(iv)  refurbished, so that data management will be improved. The property estate will be maximised, teams and targets will change with the new NHS workforce implementation plan later this year, with community two-hour crisis teams, two-day access to reablement and clinical support for care homes; and the improvement of technology over the next 10 years;

 

(c)  the Plan will be implemented alongside the Adult Social Care Green Paper due in early 2019, the publication of Local Plans for 2019/2020 by April 2019, the publication of local 5-year plans by Autumn 2019, the National Implementation Programme spending review of decisions on social care and Public Health, the Green Paper on prevention and proposed changes to legislation on competition in procurement;

 

(d)  for funding, every area in England will receive a cash increase of at least 17% over the next 5 years, including a minimum rise of 4.4% in 2019/20, with £1bn a year distributed according to greatest need. NHS England will introduce a more accurate assessment of need to ensure the allocations formulae is more responsive to the greatest health inequalities and unmet need from April 2019;

 

(e)  the primary risks include:  a potential lack of detail, with the NHS planning guidance still to follow; that the ICS plan will not take a sufficiently place-based approach; that funding is used to fill the holes rather than to create change; that the NHS simply adds a new community function, rather than transforming its general approach; that the commissioning culture does not improve; and that the workforce does not exist to deliver the aims.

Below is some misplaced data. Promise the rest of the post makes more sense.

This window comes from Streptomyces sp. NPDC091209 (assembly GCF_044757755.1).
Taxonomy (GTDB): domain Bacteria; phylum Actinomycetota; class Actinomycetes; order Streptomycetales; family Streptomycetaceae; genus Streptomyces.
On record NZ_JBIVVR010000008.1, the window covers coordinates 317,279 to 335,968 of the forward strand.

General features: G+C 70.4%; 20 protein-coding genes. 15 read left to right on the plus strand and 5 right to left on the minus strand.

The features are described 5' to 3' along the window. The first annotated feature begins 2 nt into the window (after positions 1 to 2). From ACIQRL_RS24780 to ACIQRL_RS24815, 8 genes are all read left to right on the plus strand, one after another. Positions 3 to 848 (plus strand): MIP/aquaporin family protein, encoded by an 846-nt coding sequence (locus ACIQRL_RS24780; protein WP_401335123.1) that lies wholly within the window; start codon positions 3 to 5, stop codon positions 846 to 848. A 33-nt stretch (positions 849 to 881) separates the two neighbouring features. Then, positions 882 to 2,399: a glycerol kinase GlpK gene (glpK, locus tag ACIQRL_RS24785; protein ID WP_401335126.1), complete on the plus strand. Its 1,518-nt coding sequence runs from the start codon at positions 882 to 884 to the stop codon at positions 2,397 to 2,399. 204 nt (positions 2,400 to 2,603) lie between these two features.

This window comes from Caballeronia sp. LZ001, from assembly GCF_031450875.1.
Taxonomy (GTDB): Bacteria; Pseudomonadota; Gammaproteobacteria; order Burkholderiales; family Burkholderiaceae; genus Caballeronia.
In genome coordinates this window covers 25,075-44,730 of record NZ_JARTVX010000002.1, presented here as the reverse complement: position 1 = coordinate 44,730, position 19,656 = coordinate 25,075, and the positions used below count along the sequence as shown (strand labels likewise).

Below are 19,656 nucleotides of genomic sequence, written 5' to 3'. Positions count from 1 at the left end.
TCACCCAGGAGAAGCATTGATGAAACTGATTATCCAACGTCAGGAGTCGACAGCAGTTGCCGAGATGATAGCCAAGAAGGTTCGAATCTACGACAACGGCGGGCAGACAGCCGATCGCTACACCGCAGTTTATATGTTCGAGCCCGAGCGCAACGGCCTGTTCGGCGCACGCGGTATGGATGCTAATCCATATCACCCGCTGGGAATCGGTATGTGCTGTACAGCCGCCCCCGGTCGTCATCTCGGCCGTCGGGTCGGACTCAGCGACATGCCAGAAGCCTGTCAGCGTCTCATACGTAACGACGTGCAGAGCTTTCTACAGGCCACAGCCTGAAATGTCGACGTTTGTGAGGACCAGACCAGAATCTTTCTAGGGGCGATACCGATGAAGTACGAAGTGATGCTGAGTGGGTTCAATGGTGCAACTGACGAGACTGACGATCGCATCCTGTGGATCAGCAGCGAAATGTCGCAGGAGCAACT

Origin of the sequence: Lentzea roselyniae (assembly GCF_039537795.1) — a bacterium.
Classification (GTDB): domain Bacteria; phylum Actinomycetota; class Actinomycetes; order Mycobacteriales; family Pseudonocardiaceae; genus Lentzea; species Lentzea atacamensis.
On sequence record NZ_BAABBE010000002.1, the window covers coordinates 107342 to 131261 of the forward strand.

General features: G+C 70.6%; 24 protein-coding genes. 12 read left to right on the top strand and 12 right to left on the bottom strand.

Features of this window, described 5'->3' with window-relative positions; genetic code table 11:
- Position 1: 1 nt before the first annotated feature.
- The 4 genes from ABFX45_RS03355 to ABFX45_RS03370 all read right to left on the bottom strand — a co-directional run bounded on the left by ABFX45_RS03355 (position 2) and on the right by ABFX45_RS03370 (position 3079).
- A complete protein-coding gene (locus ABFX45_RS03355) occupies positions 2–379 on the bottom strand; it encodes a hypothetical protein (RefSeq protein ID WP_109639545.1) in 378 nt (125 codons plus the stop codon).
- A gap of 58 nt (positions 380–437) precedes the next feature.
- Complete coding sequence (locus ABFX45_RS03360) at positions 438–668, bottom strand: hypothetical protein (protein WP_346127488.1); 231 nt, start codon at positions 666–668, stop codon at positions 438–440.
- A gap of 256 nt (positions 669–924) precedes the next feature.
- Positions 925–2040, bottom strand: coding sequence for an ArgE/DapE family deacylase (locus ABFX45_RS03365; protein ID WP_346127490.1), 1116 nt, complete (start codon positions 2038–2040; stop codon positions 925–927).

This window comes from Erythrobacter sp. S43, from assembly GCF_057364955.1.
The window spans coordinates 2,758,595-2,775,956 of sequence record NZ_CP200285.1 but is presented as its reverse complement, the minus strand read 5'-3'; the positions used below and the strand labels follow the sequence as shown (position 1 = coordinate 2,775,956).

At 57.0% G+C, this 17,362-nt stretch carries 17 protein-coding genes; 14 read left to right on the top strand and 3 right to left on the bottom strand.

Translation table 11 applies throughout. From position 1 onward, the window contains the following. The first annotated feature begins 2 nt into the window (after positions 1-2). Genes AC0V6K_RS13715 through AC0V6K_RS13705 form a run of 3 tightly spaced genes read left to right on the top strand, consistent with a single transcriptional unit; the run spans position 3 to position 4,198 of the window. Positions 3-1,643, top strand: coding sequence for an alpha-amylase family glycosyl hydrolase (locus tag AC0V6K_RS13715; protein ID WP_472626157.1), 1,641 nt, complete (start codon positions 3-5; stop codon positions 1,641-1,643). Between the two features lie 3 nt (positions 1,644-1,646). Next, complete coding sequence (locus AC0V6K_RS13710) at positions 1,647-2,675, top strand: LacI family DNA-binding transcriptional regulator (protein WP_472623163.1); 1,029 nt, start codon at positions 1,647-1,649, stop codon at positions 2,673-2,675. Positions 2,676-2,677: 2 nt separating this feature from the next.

Following questions and comments from the Committee, some additional information was provided by Colin Monckton, Serena Broughton and by Dr Hugh Porter:

 

(f)  111 is a free number to help patients of all needs navigate to the right service, but it also has a clinical function and is able to make appointments for patients at GPs with electronic booking systems. A major objective of the system is to ensure that patients are not forwarded to multiple different points of contact before they reach the service that they need;

 

(g)  the current situation with regards to tackling issues such as gambling addiction is being assessed to develop a collaborative approach to this and related issues;

 

(h)  achieving joined-up, cost-effective decision-making is a major objective, and carers could be given access to the details of a patient’s course of treatment to support them in following it;

 

(i)  currently, the areas of greatest financial need are identified using a formula-driven process lead by the Accounting and Corporate Regulatory Authority (ACRA). It is anticipated that the formula will be financially positive for the City, but it is not yet clear to what degree;

 

(j)  there is a national requirement for the provision of 24/7 mental health crisis services by 2021, with more funding being allocated to help meet the challenge of recruiting and retaining a suitable workforce. A significant effort will be made to improve home resolution and to ensure that patients are not moved outside their community for treatment. A major focus will be on helping people to not reach the crisis point, with more guidance to be issued as part of the Long Term Plan;

 

(k)  a local and collaborative response on commissioning of services is required to avoid perverse incentives encouraging one body to seek to pass costs to another under the pressure of the demands of regulators, rather than aligning resources to being the greatest benefit.

 

RESOLVED to:

 

1)  thank the Director of Strategy and Policy for sharing the initial information on the NHS Long Term Plan; and